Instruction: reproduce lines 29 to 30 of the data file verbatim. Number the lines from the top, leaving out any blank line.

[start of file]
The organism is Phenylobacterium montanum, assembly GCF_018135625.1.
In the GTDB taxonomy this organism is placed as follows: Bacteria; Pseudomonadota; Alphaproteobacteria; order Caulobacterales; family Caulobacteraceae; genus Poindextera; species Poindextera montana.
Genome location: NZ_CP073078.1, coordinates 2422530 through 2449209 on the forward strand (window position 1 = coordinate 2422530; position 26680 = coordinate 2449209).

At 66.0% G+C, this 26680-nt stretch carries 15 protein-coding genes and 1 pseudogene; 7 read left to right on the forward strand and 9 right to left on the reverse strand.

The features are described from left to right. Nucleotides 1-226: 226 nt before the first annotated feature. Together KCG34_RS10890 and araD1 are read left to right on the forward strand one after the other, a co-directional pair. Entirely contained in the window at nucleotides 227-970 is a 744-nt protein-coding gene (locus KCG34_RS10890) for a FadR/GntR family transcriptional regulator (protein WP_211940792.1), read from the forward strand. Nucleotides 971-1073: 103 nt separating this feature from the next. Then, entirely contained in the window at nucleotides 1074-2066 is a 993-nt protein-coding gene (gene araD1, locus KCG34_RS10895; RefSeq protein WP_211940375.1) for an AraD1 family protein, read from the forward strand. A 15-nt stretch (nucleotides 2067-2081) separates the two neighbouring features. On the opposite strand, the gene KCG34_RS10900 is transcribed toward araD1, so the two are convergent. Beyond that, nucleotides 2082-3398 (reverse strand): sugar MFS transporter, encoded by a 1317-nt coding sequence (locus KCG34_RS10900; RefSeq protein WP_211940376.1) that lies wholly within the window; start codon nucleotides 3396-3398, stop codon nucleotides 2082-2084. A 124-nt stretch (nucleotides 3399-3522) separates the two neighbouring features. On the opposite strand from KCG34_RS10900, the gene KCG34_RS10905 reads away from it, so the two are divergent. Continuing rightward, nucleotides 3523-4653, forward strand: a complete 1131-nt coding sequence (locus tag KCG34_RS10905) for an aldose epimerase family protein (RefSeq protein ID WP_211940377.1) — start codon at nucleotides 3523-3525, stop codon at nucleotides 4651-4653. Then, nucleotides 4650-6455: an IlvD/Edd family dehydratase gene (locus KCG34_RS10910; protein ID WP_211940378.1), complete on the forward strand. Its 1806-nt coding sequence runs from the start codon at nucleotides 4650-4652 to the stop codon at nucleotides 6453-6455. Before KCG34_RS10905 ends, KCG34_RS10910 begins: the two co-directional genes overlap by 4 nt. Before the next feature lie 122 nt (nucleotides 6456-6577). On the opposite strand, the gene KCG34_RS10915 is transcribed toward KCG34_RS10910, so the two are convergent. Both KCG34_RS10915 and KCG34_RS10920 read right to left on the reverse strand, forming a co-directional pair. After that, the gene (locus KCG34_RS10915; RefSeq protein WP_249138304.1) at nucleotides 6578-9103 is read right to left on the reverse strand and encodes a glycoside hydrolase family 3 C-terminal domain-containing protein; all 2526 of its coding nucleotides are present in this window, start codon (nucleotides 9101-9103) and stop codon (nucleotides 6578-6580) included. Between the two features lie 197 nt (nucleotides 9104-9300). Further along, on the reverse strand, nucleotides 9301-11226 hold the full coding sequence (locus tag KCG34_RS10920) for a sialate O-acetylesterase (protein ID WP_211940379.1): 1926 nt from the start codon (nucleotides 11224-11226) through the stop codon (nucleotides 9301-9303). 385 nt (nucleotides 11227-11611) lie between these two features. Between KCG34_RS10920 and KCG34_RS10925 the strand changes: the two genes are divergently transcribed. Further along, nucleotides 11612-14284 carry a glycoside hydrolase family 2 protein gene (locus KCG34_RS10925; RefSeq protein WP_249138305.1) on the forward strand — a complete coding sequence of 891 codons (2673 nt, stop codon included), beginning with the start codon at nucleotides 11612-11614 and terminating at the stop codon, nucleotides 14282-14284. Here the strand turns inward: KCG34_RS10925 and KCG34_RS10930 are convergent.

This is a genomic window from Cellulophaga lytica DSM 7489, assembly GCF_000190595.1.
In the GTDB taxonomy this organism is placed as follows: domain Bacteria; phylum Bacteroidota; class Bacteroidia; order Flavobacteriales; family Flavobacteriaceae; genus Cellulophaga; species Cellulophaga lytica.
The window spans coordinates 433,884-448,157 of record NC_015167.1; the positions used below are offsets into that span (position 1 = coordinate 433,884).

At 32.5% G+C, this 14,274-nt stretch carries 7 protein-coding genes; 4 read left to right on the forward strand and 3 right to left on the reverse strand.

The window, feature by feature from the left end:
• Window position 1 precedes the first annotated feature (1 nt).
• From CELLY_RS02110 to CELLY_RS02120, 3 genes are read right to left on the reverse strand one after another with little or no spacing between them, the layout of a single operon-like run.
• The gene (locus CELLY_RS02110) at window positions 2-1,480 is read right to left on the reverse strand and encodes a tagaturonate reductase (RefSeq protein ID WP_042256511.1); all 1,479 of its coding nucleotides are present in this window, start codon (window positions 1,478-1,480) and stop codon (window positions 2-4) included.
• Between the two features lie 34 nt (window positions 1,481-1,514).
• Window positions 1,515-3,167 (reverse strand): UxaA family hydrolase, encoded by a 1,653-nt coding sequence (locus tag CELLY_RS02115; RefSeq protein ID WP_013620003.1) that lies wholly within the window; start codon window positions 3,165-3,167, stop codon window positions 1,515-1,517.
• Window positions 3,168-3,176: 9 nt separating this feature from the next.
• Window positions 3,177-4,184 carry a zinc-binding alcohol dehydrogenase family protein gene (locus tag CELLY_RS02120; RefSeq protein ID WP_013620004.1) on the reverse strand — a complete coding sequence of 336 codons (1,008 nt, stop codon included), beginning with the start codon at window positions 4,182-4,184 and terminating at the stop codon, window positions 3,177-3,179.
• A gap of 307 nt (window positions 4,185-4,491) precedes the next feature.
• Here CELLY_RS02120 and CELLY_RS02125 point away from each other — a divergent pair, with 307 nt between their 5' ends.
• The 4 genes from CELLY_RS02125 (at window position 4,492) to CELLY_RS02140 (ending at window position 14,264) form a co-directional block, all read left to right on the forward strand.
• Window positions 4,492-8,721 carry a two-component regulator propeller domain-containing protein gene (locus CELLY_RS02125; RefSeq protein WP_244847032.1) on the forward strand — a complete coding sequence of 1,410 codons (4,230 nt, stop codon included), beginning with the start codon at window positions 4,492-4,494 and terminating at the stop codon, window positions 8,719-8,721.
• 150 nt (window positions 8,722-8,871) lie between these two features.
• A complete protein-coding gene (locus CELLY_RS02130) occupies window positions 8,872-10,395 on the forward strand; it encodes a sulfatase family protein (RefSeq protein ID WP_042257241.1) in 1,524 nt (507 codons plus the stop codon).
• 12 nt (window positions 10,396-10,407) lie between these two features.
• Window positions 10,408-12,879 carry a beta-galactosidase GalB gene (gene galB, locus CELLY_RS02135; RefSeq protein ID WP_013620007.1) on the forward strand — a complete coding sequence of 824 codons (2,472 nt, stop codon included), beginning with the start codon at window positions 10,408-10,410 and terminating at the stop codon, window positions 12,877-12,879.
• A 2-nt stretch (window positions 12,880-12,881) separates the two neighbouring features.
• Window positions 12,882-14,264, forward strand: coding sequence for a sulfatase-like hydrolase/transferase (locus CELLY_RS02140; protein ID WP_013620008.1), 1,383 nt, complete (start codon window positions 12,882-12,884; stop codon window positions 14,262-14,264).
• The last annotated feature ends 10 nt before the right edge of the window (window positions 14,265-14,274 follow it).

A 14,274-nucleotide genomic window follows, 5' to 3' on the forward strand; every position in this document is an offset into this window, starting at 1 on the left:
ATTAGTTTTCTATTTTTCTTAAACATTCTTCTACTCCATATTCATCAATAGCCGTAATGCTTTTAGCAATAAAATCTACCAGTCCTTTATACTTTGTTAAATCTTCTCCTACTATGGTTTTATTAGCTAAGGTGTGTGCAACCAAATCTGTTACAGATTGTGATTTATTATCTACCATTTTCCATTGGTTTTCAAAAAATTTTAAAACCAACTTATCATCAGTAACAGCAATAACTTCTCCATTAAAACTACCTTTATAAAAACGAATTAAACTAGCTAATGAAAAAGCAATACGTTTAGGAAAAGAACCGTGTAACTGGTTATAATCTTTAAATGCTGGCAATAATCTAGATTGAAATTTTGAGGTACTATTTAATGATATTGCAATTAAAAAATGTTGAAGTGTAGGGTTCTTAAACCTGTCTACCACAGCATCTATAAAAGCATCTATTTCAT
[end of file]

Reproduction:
A 14,274-nucleotide genomic window follows, 5' to 3' on the forward strand; every position in this document is an offset into this window, starting at 1 on the left:
ATTAGTTTTCTATTTTTCTTAAACATTCTTCTACTCCATATTCATCAATAGCCGTAATGCTTTTAGCAATAAAATCTACCAGTCCTTTATACTTTGTTAAATCTTCTCCTACTATGGTTTTATTAGCTAAGGTGTGTGCAACCAAATCTGTTACAGATTGTGATTTATTATCTACCATTTTCCATTGGTTTTCAAAAAATTTTAAAACCAACTTATCATCAGTAACAGCAATAACTTCTCCATTAAAACTACCTTTATAAAAACGAATTAAACTAGCTAATGAAAAAGCAATACGTTTAGGAAAAGAACCGTGTAACTGGTTATAATCTTTAAATGCTGGCAATAATCTAGATTGAAATTTTGAGGTACTATTTAATGATATTGCAATTAAAAAATGTTGAAGTGTAGGGTTCTTAAACCTGTCTACCACAGCATCTATAAAAGCATCTATTTCAT